The Environmental Health Council of Nigeria (EHCON) has offered a solution to the perennial flooding in Nigeria which has often killed many and wrecked property worth trillions of naira over the past decade.
Last year, flooding in 33 of Nigeria’s 36 states affected over two million people, killing over 600 people while about 2,400 others were injured.
Registrar of EHCON, Dr Yabubu Mohammed, in an interview with Daily Trust, said flooding is a natural disaster but it is most often exacerbated by human activities.
He said the council has come up with five ways of curbing the menace of the flooding since the Nigeria Meteorological Agency (NiMET) issued a grim forecast for 2023 which will witness an early onset of rainfall accompanied by flooding.
Software to evaluate waste
Mohammed said the application of the software, which he described as a scientific device to evaluate waste generated by every household and ensure an accurate billing system, would reduce flooding in the country.
He said much of the flooding experienced in cities and towns is caused by indiscriminate disposal of waste in water channels.
He described the measure as one of the council’s measures to address flooding in Nigeria, adding that the software would as well put a stop to the outrageous billing system by the Abuja Environmental Protection Board (AEPB) when deployed in Abuja.
Mohammed explained that the software which would be piloted in Abuja would take inventory of the volume of waste each person in a household produces on a daily basis and would be transparent in determining charges for the volume of waste, in accordance with global best practices.
“The essence of the software is to take an inventory of the number of persons in a household which can be done at the comfort of your room.
“We design a questionnaire that will require every household to fill; if you are five in number, you indicate and if you are relocating, it will be possible for you to log into the system and also indicate.
“l believe Nigerians as responsible citizens will pay for what they have generated,’’ he said.
Activate emergency response system
Mohammed also said the council, working in collaboration with other stakeholders, will activate its emergency response system to ensure that waste dumped in drainage and waterways are evacuated and disposed of properly.
He said apart from being the primary cause of floods in urban centres, waste dumped in drainage also causes environmental pollution.
Sustainable waste management
The registrar further said as part of efforts to reduce the negative impact of waste on the Nigerian environment, the EHCON is synergising with states and local governments to adopt sustainable ways of managing waste so that they will not end up in gutters and storm drainage.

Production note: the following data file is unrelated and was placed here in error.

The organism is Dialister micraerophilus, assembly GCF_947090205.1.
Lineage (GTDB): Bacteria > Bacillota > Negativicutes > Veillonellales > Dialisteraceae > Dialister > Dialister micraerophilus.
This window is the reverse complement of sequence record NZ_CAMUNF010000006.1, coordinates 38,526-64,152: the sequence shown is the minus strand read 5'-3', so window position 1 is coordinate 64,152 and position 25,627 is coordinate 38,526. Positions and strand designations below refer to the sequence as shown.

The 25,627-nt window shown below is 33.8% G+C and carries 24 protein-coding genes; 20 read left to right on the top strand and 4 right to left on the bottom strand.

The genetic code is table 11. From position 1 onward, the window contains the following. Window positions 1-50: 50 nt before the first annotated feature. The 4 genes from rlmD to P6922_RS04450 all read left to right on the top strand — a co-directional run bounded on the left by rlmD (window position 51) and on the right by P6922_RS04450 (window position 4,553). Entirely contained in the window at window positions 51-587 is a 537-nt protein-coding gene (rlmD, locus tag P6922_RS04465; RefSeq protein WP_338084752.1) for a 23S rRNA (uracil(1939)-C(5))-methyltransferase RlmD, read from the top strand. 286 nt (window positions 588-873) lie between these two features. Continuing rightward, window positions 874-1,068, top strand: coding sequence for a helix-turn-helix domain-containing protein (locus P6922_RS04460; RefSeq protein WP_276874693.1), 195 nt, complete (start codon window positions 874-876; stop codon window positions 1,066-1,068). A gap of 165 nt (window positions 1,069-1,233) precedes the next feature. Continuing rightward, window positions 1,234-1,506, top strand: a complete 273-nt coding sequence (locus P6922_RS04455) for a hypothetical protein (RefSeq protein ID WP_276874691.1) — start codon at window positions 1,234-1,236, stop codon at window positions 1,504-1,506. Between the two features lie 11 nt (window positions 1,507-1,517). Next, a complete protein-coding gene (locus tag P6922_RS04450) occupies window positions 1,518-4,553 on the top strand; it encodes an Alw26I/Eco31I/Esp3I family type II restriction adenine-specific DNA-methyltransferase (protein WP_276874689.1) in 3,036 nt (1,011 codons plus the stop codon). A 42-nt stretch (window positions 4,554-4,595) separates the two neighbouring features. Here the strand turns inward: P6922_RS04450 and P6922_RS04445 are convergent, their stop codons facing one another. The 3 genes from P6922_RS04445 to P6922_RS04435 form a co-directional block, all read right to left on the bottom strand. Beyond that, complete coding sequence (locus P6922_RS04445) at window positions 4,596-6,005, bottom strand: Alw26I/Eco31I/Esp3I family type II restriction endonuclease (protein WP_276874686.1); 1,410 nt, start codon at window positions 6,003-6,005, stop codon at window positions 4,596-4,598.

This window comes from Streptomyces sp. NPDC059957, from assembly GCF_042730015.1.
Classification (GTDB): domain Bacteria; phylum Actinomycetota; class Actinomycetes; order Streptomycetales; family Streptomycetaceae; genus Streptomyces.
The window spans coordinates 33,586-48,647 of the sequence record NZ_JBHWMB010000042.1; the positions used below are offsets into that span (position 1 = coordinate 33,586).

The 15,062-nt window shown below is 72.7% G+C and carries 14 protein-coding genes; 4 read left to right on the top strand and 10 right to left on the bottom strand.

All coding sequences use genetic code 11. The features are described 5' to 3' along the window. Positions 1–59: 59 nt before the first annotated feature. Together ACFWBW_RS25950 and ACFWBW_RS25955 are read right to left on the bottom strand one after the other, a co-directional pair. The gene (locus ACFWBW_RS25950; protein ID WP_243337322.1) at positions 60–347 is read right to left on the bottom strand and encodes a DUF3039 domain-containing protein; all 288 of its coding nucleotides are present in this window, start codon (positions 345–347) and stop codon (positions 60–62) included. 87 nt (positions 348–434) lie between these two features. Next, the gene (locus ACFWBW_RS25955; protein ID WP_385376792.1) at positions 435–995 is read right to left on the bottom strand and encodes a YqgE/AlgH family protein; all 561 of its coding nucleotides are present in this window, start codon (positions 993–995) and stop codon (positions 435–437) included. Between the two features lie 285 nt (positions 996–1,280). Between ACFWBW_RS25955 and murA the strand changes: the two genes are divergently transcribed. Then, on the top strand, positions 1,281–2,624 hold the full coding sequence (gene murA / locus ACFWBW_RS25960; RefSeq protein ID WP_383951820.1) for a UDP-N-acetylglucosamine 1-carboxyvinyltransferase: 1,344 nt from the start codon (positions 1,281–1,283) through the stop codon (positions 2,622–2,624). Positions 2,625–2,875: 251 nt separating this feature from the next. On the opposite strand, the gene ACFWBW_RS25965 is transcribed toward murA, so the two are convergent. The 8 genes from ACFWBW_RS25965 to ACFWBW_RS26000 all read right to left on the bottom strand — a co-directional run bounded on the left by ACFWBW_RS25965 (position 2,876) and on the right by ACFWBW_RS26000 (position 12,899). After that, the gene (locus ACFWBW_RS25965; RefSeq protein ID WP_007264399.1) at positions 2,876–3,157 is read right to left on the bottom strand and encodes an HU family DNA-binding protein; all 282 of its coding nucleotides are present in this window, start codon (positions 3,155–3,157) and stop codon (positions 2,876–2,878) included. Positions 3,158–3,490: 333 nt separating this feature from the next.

He said if waste could be managed sustainably, it could contribute to the circular economy and become a source of employment and wealth creation for many Nigerians.
He said waste recycling was profitable and it would enhance Nigeria’s green growth, creating about 10, 000 jobs and ensure sustainability in the proper management of the tonnes of waste that Nigerians generate which often end up in waterways.
He said the council would sensitise Nigerians on the value of waste and how to segregate it at source so that collectors could pick them up easily.
Enforcement at local level
The EHCON boss also said it was important to enforce proper waste evacuation and disposal at the local levels. He strongly advised that local government areas and metropolitan councils deploy environmental health officers to carry out the enforcement task.
“It has become necessary for the local government areas and metropolitan councils to deploy environmental health officers to strategic positions to stop recalcitrant residents from dumping waste in drainage. Those who do that can be arrested and fined to serve as a deterrent to others who think they can dispose of their waste just anywhere,” he said.
Reinstate environmental health officers at development control
Mohammed, who reiterated that flooding in urban areas is caused mostly by human activities, stressed the need to reinstate environmental health officers at the development control departments of all states of the federation including the Federal Capital Territory (FCT) as a measure to incorporate public health considerations into town planning and granting of building approvals.
He said in the past, such officers were stationed in the development control departments and would always have inputs into town planning and building designs, with a view to ensuring that approvals were not given for buildings on flood plains and sanitary lines were clearly mapped out in the plans.
He explained that it is the environmental health officers that are the only trained professionals with the requisite knowledge to uphold such basic but important development control and planning principles but lamented that they have been sidelined over the years.
Mohammed added that the council had held stakeholders engagements ahead of deploying the measures, saying the stakeholders include directors of environmental health in area councils, satellite town development agencies, and sewage the director in the Ministry of Environment.